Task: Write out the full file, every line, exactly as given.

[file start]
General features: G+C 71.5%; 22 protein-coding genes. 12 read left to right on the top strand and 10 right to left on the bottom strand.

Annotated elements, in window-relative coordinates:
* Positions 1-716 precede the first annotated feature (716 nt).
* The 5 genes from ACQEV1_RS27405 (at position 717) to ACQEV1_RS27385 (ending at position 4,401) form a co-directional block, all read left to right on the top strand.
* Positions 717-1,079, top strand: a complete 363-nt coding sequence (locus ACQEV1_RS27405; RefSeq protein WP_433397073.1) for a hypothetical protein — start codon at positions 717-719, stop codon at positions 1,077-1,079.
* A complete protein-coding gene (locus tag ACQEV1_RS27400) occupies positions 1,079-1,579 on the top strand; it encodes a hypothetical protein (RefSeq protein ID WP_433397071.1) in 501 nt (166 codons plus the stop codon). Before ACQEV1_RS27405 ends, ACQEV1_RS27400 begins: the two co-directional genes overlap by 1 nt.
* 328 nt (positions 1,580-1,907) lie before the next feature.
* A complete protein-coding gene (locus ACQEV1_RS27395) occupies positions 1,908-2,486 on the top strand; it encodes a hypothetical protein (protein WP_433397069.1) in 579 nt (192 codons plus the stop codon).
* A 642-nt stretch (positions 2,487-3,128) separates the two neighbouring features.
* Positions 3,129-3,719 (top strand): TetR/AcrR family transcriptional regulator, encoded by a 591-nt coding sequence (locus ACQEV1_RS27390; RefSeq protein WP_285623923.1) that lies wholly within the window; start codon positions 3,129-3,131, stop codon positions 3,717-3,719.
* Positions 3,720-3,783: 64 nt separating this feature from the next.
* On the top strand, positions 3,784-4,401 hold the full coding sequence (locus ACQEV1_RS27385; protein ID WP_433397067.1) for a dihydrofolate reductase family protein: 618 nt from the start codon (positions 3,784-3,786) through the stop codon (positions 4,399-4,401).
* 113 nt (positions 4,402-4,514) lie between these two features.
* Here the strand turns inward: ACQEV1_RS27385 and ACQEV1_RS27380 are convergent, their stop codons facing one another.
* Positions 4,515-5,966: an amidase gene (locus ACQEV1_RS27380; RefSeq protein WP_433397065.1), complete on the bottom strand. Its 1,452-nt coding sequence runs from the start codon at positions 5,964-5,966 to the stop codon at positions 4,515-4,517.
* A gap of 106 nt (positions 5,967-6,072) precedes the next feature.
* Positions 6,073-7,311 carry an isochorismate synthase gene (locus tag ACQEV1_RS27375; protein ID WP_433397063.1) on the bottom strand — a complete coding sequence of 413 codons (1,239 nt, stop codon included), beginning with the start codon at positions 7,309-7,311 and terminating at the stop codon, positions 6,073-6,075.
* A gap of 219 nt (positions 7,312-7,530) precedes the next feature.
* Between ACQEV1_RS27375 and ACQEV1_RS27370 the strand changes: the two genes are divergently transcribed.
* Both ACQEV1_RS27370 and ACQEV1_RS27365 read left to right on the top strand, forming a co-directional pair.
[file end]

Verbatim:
General features: G+C 71.5%; 22 protein-coding genes. 12 read left to right on the top strand and 10 right to left on the bottom strand.

Annotated elements, in window-relative coordinates:
* Positions 1-716 precede the first annotated feature (716 nt).
* The 5 genes from ACQEV1_RS27405 (at position 717) to ACQEV1_RS27385 (ending at position 4,401) form a co-directional block, all read left to right on the top strand.
* Positions 717-1,079, top strand: a complete 363-nt coding sequence (locus ACQEV1_RS27405; RefSeq protein WP_433397073.1) for a hypothetical protein — start codon at positions 717-719, stop codon at positions 1,077-1,079.
* A complete protein-coding gene (locus tag ACQEV1_RS27400) occupies positions 1,079-1,579 on the top strand; it encodes a hypothetical protein (RefSeq protein ID WP_433397071.1) in 501 nt (166 codons plus the stop codon). Before ACQEV1_RS27405 ends, ACQEV1_RS27400 begins: the two co-directional genes overlap by 1 nt.
* 328 nt (positions 1,580-1,907) lie before the next feature.
* A complete protein-coding gene (locus ACQEV1_RS27395) occupies positions 1,908-2,486 on the top strand; it encodes a hypothetical protein (protein WP_433397069.1) in 579 nt (192 codons plus the stop codon).
* A 642-nt stretch (positions 2,487-3,128) separates the two neighbouring features.
* Positions 3,129-3,719 (top strand): TetR/AcrR family transcriptional regulator, encoded by a 591-nt coding sequence (locus ACQEV1_RS27390; RefSeq protein WP_285623923.1) that lies wholly within the window; start codon positions 3,129-3,131, stop codon positions 3,717-3,719.
* Positions 3,720-3,783: 64 nt separating this feature from the next.
* On the top strand, positions 3,784-4,401 hold the full coding sequence (locus ACQEV1_RS27385; protein ID WP_433397067.1) for a dihydrofolate reductase family protein: 618 nt from the start codon (positions 3,784-3,786) through the stop codon (positions 4,399-4,401).
* 113 nt (positions 4,402-4,514) lie between these two features.
* Here the strand turns inward: ACQEV1_RS27385 and ACQEV1_RS27380 are convergent, their stop codons facing one another.
* Positions 4,515-5,966: an amidase gene (locus ACQEV1_RS27380; RefSeq protein WP_433397065.1), complete on the bottom strand. Its 1,452-nt coding sequence runs from the start codon at positions 5,964-5,966 to the stop codon at positions 4,515-4,517.
* A gap of 106 nt (positions 5,967-6,072) precedes the next feature.
* Positions 6,073-7,311 carry an isochorismate synthase gene (locus tag ACQEV1_RS27375; protein ID WP_433397063.1) on the bottom strand — a complete coding sequence of 413 codons (1,239 nt, stop codon included), beginning with the start codon at positions 7,309-7,311 and terminating at the stop codon, positions 6,073-6,075.
* A gap of 219 nt (positions 7,312-7,530) precedes the next feature.
* Between ACQEV1_RS27375 and ACQEV1_RS27370 the strand changes: the two genes are divergently transcribed.
* Both ACQEV1_RS27370 and ACQEV1_RS27365 read left to right on the top strand, forming a co-directional pair.